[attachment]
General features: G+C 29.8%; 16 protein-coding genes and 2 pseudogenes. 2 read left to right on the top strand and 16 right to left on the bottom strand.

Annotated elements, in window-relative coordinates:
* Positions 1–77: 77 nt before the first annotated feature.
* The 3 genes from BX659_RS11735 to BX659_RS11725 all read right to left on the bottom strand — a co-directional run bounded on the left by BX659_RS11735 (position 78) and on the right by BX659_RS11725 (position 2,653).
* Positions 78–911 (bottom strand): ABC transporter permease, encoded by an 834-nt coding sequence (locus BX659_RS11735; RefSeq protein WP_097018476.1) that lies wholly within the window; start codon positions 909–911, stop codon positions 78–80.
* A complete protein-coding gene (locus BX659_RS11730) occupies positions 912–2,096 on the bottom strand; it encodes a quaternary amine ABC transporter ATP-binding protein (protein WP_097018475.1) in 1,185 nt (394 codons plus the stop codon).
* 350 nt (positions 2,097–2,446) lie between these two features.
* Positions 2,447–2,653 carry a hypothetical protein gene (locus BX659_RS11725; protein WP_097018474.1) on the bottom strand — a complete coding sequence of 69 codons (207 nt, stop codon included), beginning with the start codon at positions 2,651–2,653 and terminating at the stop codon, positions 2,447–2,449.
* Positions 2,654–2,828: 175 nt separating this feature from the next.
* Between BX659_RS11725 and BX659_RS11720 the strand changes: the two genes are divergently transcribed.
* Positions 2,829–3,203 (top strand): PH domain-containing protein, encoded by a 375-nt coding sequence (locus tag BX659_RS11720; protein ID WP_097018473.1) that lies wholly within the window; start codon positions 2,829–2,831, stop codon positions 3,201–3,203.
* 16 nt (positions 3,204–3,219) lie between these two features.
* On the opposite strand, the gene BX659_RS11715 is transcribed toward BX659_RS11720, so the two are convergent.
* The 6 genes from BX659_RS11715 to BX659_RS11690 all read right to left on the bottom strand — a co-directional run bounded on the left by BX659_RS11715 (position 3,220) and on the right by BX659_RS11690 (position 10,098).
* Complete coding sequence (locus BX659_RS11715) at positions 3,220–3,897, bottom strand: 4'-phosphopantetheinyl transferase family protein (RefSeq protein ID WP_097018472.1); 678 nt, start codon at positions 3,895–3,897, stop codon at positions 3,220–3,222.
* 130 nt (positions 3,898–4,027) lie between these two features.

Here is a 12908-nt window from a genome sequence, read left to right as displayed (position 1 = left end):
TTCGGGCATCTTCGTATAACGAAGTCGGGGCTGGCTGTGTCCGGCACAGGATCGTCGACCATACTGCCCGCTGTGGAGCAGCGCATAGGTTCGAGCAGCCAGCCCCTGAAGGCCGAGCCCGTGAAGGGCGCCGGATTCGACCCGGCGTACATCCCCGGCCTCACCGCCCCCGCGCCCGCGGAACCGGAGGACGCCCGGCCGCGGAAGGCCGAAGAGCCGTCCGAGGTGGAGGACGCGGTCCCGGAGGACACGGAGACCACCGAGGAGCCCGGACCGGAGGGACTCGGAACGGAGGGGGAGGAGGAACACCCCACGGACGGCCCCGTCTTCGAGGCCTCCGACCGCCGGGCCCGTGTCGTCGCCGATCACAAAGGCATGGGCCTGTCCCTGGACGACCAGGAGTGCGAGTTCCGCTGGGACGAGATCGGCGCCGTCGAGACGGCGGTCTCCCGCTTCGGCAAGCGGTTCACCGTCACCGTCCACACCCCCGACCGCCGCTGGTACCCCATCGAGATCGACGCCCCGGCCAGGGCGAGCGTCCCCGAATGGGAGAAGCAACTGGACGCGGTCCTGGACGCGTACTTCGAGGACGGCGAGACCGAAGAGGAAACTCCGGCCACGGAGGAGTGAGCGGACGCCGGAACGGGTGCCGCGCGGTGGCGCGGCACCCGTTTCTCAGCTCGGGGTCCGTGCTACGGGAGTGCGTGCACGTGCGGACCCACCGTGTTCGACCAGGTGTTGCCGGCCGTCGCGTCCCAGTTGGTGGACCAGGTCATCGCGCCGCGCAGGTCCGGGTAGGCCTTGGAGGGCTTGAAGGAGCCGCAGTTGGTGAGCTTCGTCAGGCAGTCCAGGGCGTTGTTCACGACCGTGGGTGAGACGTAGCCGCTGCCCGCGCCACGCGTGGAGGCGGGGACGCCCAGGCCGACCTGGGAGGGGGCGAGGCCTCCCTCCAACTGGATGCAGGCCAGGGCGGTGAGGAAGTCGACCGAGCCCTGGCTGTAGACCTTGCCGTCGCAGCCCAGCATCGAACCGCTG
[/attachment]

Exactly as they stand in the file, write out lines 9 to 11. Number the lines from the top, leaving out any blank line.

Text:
* Positions 2,654–2,828: 175 nt separating this feature from the next.
* Between BX659_RS11725 and BX659_RS11720 the strand changes: the two genes are divergently transcribed.
* Positions 2,829–3,203 (top strand): PH domain-containing protein, encoded by a 375-nt coding sequence (locus tag BX659_RS11720; protein ID WP_097018473.1) that lies wholly within the window; start codon positions 2,829–2,831, stop codon positions 3,201–3,203.